High up in the Tibet Autonomous Region and western China lies the Tibetan Plateau, an imposing landmass of huge importance to Asia. Now, climate change is threatening to melt its glaciers. What does this mean for China and south Asia?
Nicknamed the ‘Roof of the World’, the Tibetan Plateau, or 青藏高原 (Qīng–Zàng Gāoyuán), far surpasses Mount Olympus in height and grandeur.
Standing proudly at 4500 metres above sea level and surrounded by the tallest mountains known to man, this towering landmass gives the impression that it may actually touch the sky.
However, the Plateau is heating up twice as fast as anywhere else on Earth. Since the mid-1970s, a quarter of Tibet’s ice has been lost.
The speed of the Tibetan ice thaw rapidly increases the amount of water entering the rivers cascading from the Plateau, and more water leads to unexpected surges, increasing the risk of flooding in countries downstream. However, by 2060, meltwater will decrease as the Tibetan glaciers retreat, and river flows will begin to decline.
“One reason for the rapid ice loss is that the Tibetan plateau, like the other two poles, is warming at a rate up to three times as fast as the global average, by 0.3C per decade. In the case of the third pole, this is because of its elevation, which means it absorbs energy from rising, warm, moisture-laden air. Even if average global temperatures stay below 1.5C, the region will experience more than 2C of warming; if emissions are not reduced, the rise will be 5C, according to a report released earlier this year by more than 200 scientists for the Kathmandu-based International Centre for Integrated Mountain Development (ICIMOD). Winter snowfall is already decreasing and there are, on average, four fewer cold nights and seven more warm nights per year than 40 years ago. Models also indicate a strengthening of the south-east monsoon, with heavy and unpredictable downpours. “This is the climate crisis you haven’t heard of.” I(CIMOD’s chief scientist, Philippus Wester)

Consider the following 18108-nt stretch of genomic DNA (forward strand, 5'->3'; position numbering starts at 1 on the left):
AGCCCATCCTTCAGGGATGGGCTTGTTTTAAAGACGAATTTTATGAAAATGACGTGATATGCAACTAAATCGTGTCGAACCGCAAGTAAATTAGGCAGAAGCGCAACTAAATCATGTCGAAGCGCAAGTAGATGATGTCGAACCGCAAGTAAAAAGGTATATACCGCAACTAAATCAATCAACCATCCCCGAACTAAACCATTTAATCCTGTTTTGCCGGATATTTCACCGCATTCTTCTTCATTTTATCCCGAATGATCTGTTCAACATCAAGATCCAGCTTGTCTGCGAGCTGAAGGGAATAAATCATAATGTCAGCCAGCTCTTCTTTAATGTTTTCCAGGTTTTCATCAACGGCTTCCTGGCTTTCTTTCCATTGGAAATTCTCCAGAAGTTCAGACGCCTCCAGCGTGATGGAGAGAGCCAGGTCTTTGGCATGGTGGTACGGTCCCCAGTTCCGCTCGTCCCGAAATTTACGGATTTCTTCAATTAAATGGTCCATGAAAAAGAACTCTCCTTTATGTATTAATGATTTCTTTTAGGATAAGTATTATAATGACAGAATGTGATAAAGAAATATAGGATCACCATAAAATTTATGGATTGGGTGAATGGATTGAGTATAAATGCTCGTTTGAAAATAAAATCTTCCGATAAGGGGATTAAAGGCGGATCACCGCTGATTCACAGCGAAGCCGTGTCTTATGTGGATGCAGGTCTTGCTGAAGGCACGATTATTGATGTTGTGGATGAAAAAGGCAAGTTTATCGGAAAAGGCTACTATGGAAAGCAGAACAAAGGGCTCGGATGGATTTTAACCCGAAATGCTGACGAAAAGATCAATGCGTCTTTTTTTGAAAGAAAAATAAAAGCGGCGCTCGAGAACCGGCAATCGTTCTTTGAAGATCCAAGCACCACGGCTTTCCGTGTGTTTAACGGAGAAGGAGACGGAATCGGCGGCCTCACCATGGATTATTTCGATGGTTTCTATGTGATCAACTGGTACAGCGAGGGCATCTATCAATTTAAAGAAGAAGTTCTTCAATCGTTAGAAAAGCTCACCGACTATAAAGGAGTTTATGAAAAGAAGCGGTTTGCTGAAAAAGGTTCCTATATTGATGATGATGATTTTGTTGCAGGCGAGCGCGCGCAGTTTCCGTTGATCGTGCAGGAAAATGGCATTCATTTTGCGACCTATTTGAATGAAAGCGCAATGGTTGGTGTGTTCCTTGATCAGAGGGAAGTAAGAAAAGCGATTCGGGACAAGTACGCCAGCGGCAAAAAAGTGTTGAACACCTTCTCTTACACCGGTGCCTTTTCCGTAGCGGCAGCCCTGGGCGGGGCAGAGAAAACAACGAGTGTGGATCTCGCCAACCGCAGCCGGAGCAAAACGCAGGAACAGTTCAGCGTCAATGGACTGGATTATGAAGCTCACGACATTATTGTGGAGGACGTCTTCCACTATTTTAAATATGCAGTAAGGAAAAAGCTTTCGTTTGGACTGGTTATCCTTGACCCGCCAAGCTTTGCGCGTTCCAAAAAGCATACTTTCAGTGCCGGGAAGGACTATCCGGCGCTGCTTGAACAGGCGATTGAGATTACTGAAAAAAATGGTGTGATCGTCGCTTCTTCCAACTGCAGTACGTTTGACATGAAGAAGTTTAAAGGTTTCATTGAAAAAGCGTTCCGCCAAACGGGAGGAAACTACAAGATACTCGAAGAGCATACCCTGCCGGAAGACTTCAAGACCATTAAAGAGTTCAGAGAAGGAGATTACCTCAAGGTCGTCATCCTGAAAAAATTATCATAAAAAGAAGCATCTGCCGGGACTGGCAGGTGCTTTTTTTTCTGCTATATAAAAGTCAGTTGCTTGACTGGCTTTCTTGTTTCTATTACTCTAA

Populous countries such as China will suffer especially great consequences, which is why they have been busy constructing dams along major rivers to guarantee their share of the water from the Plateau. As global warming aggravates this situation, nations reliant on the plateau are potentially going to seeing tensions escalate. Regional issues of this magnitude cannot be solved nationally. China, a country that has proven the type of environment–saving feats it is capable of, has increasingly to become more proactively involvement in transboundary water agreements.
As Earth continues to heat up and problems exacerbate, these solutions will no longer be sustainable. We might already be too late. By 2100, 36 percent of the glaciers in the Plateau’s surrounding mountain ranges will have disappeared. But there’s no time to be disheartened. If current emissions are not curbed, rising temperatures will melt more than 50 percent of these glaciers.
SOURCE: Extract from the Kontinentalist, 11 February 2020